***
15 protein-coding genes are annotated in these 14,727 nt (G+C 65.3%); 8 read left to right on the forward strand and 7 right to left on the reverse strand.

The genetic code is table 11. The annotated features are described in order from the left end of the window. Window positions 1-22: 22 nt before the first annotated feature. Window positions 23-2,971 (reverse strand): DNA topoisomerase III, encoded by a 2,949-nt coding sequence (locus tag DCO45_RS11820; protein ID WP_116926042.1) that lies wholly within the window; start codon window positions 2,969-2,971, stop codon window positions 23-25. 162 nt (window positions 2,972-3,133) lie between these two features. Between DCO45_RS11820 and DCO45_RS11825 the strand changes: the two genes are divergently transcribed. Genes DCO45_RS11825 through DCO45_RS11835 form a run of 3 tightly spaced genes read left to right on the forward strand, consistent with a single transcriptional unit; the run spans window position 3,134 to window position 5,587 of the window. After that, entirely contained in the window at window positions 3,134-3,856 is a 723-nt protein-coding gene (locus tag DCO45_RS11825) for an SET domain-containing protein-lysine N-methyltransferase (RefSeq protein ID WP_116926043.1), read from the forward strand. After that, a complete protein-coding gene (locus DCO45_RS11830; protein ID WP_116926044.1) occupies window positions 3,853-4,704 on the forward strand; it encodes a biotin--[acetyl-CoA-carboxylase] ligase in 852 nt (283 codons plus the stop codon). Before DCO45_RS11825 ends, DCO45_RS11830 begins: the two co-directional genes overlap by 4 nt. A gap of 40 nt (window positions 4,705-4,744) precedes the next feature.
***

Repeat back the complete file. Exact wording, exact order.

15 protein-coding genes are annotated in these 14,727 nt (G+C 65.3%); 8 read left to right on the forward strand and 7 right to left on the reverse strand.

The genetic code is table 11. The annotated features are described in order from the left end of the window. Window positions 1-22: 22 nt before the first annotated feature. Window positions 23-2,971 (reverse strand): DNA topoisomerase III, encoded by a 2,949-nt coding sequence (locus tag DCO45_RS11820; protein ID WP_116926042.1) that lies wholly within the window; start codon window positions 2,969-2,971, stop codon window positions 23-25. 162 nt (window positions 2,972-3,133) lie between these two features. Between DCO45_RS11820 and DCO45_RS11825 the strand changes: the two genes are divergently transcribed. Genes DCO45_RS11825 through DCO45_RS11835 form a run of 3 tightly spaced genes read left to right on the forward strand, consistent with a single transcriptional unit; the run spans window position 3,134 to window position 5,587 of the window. After that, entirely contained in the window at window positions 3,134-3,856 is a 723-nt protein-coding gene (locus tag DCO45_RS11825) for an SET domain-containing protein-lysine N-methyltransferase (RefSeq protein ID WP_116926043.1), read from the forward strand. After that, a complete protein-coding gene (locus DCO45_RS11830; protein ID WP_116926044.1) occupies window positions 3,853-4,704 on the forward strand; it encodes a biotin--[acetyl-CoA-carboxylase] ligase in 852 nt (283 codons plus the stop codon). Before DCO45_RS11825 ends, DCO45_RS11830 begins: the two co-directional genes overlap by 4 nt. A gap of 40 nt (window positions 4,705-4,744) precedes the next feature.